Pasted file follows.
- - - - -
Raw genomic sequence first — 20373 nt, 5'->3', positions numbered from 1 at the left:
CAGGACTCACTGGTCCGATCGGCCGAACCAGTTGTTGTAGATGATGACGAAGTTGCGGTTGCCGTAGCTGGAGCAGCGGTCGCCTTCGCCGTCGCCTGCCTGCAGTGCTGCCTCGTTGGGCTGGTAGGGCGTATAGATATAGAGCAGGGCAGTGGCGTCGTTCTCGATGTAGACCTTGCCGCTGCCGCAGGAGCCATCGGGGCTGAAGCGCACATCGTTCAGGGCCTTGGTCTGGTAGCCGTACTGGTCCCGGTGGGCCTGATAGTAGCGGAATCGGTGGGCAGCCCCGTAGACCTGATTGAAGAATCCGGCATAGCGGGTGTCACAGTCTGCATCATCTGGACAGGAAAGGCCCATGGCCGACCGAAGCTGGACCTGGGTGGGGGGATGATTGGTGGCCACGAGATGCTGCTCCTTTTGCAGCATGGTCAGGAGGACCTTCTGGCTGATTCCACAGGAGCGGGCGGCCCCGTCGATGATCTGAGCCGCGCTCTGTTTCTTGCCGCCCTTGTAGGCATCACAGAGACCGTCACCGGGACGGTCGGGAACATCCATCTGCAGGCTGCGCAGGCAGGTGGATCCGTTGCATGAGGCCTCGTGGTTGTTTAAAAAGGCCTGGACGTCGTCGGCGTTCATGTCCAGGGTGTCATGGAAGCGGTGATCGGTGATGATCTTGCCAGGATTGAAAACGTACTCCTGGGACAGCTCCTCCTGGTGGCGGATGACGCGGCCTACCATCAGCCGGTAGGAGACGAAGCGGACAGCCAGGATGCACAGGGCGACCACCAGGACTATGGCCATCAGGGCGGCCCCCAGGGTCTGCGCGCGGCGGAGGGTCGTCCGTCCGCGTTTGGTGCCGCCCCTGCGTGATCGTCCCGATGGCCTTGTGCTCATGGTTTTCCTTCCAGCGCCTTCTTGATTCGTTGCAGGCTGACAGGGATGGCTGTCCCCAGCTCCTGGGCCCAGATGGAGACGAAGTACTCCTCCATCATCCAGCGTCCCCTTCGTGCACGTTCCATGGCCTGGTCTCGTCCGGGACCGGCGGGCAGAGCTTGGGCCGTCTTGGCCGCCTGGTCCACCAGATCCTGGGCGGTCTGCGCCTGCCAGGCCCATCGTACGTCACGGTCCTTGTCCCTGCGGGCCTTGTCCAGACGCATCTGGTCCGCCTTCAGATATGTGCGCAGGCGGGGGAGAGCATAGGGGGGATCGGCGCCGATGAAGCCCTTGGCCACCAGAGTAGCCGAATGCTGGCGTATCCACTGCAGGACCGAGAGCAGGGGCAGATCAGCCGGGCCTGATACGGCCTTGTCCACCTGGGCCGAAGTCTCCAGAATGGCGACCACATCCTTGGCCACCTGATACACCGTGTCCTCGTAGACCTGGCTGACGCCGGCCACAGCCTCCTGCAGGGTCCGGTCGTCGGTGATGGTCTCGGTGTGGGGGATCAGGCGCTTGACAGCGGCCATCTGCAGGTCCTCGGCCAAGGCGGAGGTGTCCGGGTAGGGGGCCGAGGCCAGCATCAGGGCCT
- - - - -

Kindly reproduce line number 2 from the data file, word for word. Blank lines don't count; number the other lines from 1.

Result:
CAGGACTCACTGGTCCGATCGGCCGAACCAGTTGTTGTAGATGATGACGAAGTTGCGGTTGCCGTAGCTGGAGCAGCGGTCGCCTTCGCCGTCGCCTGCCTGCAGTGCTGCCTCGTTGGGCTGGTAGGGCGTATAGATATAGAGCAGGGCAGTGGCGTCGTTCTCGATGTAGACCTTGCCGCTGCCGCAGGAGCCATCGGGGCTGAAGCGCACATCGTTCAGGGCCTTGGTCTGGTAGCCGTACTGGTCCCGGTGGGCCTGATAGTAGCGGAATCGGTGGGCAGCCCCGTAGACCTGATTGAAGAATCCGGCATAGCGGGTGTCACAGTCTGCATCATCTGGACAGGAAAGGCCCATGGCCGACCGAAGCTGGACCTGGGTGGGGGGATGATTGGTGGCCACGAGATGCTGCTCCTTTTGCAGCATGGTCAGGAGGACCTTCTGGCTGATTCCACAGGAGCGGGCGGCCCCGTCGATGATCTGAGCCGCGCTCTGTTTCTTGCCGCCCTTGTAGGCATCACAGAGACCGTCACCGGGACGGTCGGGAACATCCATCTGCAGGCTGCGCAGGCAGGTGGATCCGTTGCATGAGGCCTCGTGGTTGTTTAAAAAGGCCTGGACGTCGTCGGCGTTCATGTCCAGGGTGTCATGGAAGCGGTGATCGGTGATGATCTTGCCAGGATTGAAAACGTACTCCTGGGACAGCTCCTCCTGGTGGCGGATGACGCGGCCTACCATCAGCCGGTAGGAGACGAAGCGGACAGCCAGGATGCACAGGGCGACCACCAGGACTATGGCCATCAGGGCGGCCCCCAGGGTCTGCGCGCGGCGGAGGGTCGTCCGTCCGCGTTTGGTGCCGCCCCTGCGTGATCGTCCCGATGGCCTTGTGCTCATGGTTTTCCTTCCAGCGCCTTCTTGATTCGTTGCAGGCTGACAGGGATGGCTGTCCCCAGCTCCTGGGCCCAGATGGAGACGAAGTACTCCTCCATCATCCAGCGTCCCCTTCGTGCACGTTCCATGGCCTGGTCTCGTCCGGGACCGGCGGGCAGAGCTTGGGCCGTCTTGGCCGCCTGGTCCACCAGATCCTGGGCGGTCTGCGCCTGCCAGGCCCATCGTACGTCACGGTCCTTGTCCCTGCGGGCCTTGTCCAGACGCATCTGGTCCGCCTTCAGATATGTGCGCAGGCGGGGGAGAGCATAGGGGGGATCGGCGCCGATGAAGCCCTTGGCCACCAGAGTAGCCGAATGCTGGCGTATCCACTGCAGGACCGAGAGCAGGGGCAGATCAGCCGGGCCTGATACGGCCTTGTCCACCTGGGCCGAAGTCTCCAGAATGGCGACCACATCCTTGGCCACCTGATACACCGTGTCCTCGTAGACCTGGCTGACGCCGGCCACAGCCTCCTGCAGGGTCCGGTCGTCGGTGATGGTCTCGGTGTGGGGGATCAGGCGCTTGACAGCGGCCATCTGCAGGTCCTCGGCCAAGGCGGAGGTGTCCGGGTAGGGGGCCGAGGCCAGCATCAGGGCCT